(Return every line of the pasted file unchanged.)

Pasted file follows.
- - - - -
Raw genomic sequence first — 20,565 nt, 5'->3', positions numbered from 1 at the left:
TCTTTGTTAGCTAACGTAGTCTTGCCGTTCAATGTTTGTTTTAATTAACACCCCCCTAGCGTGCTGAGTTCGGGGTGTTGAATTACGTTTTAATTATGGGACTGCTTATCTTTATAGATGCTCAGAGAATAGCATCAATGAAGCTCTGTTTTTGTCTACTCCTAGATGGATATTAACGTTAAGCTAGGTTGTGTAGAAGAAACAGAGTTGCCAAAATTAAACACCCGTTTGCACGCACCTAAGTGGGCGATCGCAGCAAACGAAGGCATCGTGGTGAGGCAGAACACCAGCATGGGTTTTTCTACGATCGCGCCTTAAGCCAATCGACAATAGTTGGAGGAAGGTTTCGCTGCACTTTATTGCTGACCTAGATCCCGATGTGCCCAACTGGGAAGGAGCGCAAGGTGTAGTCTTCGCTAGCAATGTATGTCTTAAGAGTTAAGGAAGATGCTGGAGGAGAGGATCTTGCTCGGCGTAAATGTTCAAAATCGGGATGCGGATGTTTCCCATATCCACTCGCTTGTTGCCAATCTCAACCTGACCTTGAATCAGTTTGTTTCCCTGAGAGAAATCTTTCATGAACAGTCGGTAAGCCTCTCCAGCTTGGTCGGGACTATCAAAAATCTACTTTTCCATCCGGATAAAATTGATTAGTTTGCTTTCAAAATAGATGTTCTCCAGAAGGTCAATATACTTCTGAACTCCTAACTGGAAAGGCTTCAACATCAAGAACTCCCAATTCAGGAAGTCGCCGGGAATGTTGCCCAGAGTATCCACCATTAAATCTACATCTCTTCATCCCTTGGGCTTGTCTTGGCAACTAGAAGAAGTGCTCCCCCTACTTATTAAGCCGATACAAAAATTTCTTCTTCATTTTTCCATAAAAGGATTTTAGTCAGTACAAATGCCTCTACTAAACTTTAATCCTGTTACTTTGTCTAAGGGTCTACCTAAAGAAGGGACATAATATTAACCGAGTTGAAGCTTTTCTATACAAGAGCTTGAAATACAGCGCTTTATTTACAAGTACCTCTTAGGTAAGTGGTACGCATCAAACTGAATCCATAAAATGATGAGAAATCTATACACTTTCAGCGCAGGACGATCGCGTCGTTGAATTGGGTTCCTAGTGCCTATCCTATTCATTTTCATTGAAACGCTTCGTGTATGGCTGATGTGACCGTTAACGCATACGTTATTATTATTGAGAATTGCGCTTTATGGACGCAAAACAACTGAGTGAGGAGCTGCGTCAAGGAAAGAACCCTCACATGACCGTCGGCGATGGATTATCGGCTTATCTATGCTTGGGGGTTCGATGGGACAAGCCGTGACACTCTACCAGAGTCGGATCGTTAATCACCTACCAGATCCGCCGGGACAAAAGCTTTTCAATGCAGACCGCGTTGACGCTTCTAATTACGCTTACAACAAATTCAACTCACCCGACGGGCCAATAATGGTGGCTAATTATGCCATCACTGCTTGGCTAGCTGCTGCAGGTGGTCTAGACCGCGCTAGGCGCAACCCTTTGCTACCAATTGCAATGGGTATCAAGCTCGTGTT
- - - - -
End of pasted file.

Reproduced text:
Raw genomic sequence first — 20,565 nt, 5'->3', positions numbered from 1 at the left:
TCTTTGTTAGCTAACGTAGTCTTGCCGTTCAATGTTTGTTTTAATTAACACCCCCCTAGCGTGCTGAGTTCGGGGTGTTGAATTACGTTTTAATTATGGGACTGCTTATCTTTATAGATGCTCAGAGAATAGCATCAATGAAGCTCTGTTTTTGTCTACTCCTAGATGGATATTAACGTTAAGCTAGGTTGTGTAGAAGAAACAGAGTTGCCAAAATTAAACACCCGTTTGCACGCACCTAAGTGGGCGATCGCAGCAAACGAAGGCATCGTGGTGAGGCAGAACACCAGCATGGGTTTTTCTACGATCGCGCCTTAAGCCAATCGACAATAGTTGGAGGAAGGTTTCGCTGCACTTTATTGCTGACCTAGATCCCGATGTGCCCAACTGGGAAGGAGCGCAAGGTGTAGTCTTCGCTAGCAATGTATGTCTTAAGAGTTAAGGAAGATGCTGGAGGAGAGGATCTTGCTCGGCGTAAATGTTCAAAATCGGGATGCGGATGTTTCCCATATCCACTCGCTTGTTGCCAATCTCAACCTGACCTTGAATCAGTTTGTTTCCCTGAGAGAAATCTTTCATGAACAGTCGGTAAGCCTCTCCAGCTTGGTCGGGACTATCAAAAATCTACTTTTCCATCCGGATAAAATTGATTAGTTTGCTTTCAAAATAGATGTTCTCCAGAAGGTCAATATACTTCTGAACTCCTAACTGGAAAGGCTTCAACATCAAGAACTCCCAATTCAGGAAGTCGCCGGGAATGTTGCCCAGAGTATCCACCATTAAATCTACATCTCTTCATCCCTTGGGCTTGTCTTGGCAACTAGAAGAAGTGCTCCCCCTACTTATTAAGCCGATACAAAAATTTCTTCTTCATTTTTCCATAAAAGGATTTTAGTCAGTACAAATGCCTCTACTAAACTTTAATCCTGTTACTTTGTCTAAGGGTCTACCTAAAGAAGGGACATAATATTAACCGAGTTGAAGCTTTTCTATACAAGAGCTTGAAATACAGCGCTTTATTTACAAGTACCTCTTAGGTAAGTGGTACGCATCAAACTGAATCCATAAAATGATGAGAAATCTATACACTTTCAGCGCAGGACGATCGCGTCGTTGAATTGGGTTCCTAGTGCCTATCCTATTCATTTTCATTGAAACGCTTCGTGTATGGCTGATGTGACCGTTAACGCATACGTTATTATTATTGAGAATTGCGCTTTATGGACGCAAAACAACTGAGTGAGGAGCTGCGTCAAGGAAAGAACCCTCACATGACCGTCGGCGATGGATTATCGGCTTATCTATGCTTGGGGGTTCGATGGGACAAGCCGTGACACTCTACCAGAGTCGGATCGTTAATCACCTACCAGATCCGCCGGGACAAAAGCTTTTCAATGCAGACCGCGTTGACGCTTCTAATTACGCTTACAACAAATTCAACTCACCCGACGGGCCAATAATGGTGGCTAATTATGCCATCACTGCTTGGCTAGCTGCTGCAGGTGGTCTAGACCGCGCTAGGCGCAACCCTTTGCTACCAATTGCAATGGGTATCAAGCTCGTGTT